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While there have been some improvements since the publication of our last report in 1992, many of the major problems remain. As we did in 1990 and 1992, Human Rights Watch recommends that the Greek government abide by its obligations under international and national law, especially the Treaty of Lausanne, to protect the Turkish minority's fundamental rights.

To the government of Greece:
· Acknowledge the existence of the Turkish minority, as has been done in the past, most recently in the 1950s, and grant ethnic Turks all the civil and political rights enjoyed by other Greek citizens; this should include the right to call themselves and their associations and schools, if they so choose, "Turkish.” End prosecutions and punitive actions against those who called themselves “Turkish”;

· Accord the Turkish minority the freedom to leave Greece and return without hindrance or fear and immediately grant citizenship to those individuals deprived of their citizenship under Article 19 who reside in Greece as stateless individuals. Pending granting of citizenship, issue identification cards and travel documents to all such individuals;

· Return powers concerning the Turkish minority to the elected provincial governors (Nomarcs) that were removed from their authority in 1996 and transferred to the state-appointed secretary-general. Such powers included the right to approve land sales and to repair mosques;

· Guarantee the Turkish minority equal rights to business and professional life and equal access to civil service employment;

· Accord the Turkish minority freedom of expression, including full access to radio, television, and publications from Turkey; end the harassment of the Turkish minority press;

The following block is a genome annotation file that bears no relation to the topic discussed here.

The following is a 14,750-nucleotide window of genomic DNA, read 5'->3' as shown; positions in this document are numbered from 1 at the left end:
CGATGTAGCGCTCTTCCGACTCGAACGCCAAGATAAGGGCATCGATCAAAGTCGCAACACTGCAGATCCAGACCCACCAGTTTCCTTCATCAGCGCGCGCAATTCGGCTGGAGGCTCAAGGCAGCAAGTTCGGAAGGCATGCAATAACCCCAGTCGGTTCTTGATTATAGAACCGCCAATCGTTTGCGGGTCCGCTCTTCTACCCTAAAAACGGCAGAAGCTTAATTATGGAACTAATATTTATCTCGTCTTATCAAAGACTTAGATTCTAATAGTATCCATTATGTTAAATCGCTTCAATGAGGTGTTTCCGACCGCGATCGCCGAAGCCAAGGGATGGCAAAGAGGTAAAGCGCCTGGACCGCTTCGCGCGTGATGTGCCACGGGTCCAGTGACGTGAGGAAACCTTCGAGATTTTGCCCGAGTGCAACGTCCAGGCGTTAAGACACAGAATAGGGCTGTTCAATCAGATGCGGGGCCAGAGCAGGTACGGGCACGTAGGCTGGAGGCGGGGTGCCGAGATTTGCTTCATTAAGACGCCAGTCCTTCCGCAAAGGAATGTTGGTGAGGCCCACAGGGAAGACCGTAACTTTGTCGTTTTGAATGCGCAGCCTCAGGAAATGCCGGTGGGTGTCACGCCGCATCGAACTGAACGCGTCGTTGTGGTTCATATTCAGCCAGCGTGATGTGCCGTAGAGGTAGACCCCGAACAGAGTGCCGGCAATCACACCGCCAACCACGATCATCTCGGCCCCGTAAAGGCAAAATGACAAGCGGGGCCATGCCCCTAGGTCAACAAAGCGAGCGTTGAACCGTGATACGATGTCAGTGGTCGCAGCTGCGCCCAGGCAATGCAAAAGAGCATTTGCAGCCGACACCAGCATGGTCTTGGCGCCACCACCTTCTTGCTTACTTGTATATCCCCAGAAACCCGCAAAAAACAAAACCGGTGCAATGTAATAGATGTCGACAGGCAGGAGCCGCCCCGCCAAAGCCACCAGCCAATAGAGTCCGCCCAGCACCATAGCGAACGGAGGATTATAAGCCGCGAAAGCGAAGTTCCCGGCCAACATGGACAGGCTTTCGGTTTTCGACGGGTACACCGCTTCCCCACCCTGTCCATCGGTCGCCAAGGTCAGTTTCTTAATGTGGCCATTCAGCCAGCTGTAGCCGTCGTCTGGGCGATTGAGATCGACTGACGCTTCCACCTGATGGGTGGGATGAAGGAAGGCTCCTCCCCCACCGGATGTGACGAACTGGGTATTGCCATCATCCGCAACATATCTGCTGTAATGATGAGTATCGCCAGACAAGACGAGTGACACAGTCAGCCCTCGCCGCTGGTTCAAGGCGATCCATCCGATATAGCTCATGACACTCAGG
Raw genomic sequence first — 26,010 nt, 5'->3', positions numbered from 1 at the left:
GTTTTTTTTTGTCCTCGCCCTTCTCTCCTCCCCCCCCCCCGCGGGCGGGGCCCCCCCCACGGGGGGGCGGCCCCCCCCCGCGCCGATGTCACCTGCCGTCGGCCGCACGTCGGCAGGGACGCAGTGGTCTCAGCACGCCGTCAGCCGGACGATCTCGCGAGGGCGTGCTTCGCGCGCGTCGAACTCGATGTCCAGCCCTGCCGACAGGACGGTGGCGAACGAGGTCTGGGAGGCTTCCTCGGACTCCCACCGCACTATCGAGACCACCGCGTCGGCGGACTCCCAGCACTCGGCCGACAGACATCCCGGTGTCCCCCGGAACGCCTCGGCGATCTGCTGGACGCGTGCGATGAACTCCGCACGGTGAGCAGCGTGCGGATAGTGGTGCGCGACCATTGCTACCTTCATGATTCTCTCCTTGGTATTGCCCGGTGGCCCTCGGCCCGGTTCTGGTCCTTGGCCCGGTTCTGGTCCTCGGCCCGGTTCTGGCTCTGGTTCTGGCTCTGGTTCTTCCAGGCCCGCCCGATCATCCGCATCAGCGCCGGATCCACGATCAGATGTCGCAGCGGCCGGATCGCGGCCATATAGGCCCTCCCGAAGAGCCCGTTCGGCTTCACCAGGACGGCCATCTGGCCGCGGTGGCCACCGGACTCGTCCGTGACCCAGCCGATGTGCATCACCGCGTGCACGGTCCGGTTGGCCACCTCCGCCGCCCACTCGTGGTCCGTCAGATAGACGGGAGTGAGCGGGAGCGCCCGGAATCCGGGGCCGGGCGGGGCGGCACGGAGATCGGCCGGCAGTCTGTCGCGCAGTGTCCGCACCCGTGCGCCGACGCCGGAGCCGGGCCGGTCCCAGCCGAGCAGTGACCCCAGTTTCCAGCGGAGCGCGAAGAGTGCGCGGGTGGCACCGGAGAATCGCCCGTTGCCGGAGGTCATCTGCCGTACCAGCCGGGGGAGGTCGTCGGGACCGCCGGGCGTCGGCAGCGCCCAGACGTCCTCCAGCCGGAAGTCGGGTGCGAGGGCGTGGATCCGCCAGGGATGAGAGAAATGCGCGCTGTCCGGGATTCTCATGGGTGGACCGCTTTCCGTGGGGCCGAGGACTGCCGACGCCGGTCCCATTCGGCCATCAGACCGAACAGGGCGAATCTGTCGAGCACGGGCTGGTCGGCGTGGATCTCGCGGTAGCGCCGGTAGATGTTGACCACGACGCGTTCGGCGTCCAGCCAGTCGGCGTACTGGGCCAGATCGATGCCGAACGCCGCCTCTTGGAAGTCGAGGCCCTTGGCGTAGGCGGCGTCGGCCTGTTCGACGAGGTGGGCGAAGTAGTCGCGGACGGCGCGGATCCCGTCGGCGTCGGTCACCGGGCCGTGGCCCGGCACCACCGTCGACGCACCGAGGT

· Enforce international agreements forbidding degrading treatment of the Turkish minority, including harassment by Greek authorities;

· Guarantee freedom of religion to the Turkish minority, including the freedom to select muftis and the control of private charitable foundations (vak1flar). Repeal Law No. 1920 of 1990 concerning the selection of muftis as well as Law No. 1091 of 1980 and Presidential Decree No. 1 of 1991 concerning management of the vak1flar. Cease prosecution of the so-called “elected muftis.” Allow the minority to repair and build mosques without state impediment.

· Accord the Turkish minority the right to control its schools, including the right to build, enlarge, and repair schools, to appoint teachers for the Turkish language curriculum, to set the class size for secondary schools, and to obtain and use current schoolbooks in the Turkish language. Institute a curriculum of teaching Greek as a second language in primary schools. Where needed and desired, institute the teaching of Turkish as a second language to Pomak and Roma children; and

· Ratify the Council of Europe Framework Convention for the Protection of National Minorities.

To the member states of the European Union:
· Raise the issue of the Turkish minority of Thrace, especially the Greek government’s denial of their ethnic identity, in bilateral meetings with Greece and in the E.U. as a whole;

· Ensure that the annual E.U. transfer to Greece of 387 ecu per person (4.1 billion ecu or U.S.$4.8 billion) is, in proportion to their numbers, invested in and used for the needs of the Turkish minority;

· Monitor the situation of the minority and publicly report on findings of discrimination or other human rights abuses; and

· Address the problems of discrimination against the Turkish minority in Greece identified in this report, in connection with the Council of Minister’s monitoring procedure, the on-going monitoring and consultative activities of the European Commission against Racism and Intolerance, and current consideration of this subject by the Parliamentary Assembly Committee on Legal Affairs and Human Rights.

To the Organization for Security and Cooperation in Europe (OSCE):
· Through the High Commissioner on National Minorities and the Representative on Freedom of the Media, work with the government of Greece and the Turkish minority community in Greece to address problems identified in this report, including discrimination against the Turkish minority with respect to citizenship rights, employment, freedom of expression, religious practice, language, and education.

To the government of the United States:
· Raise the issue of the Turkish minority with the Greek government; and

· Continue to monitor the situation of the minority.

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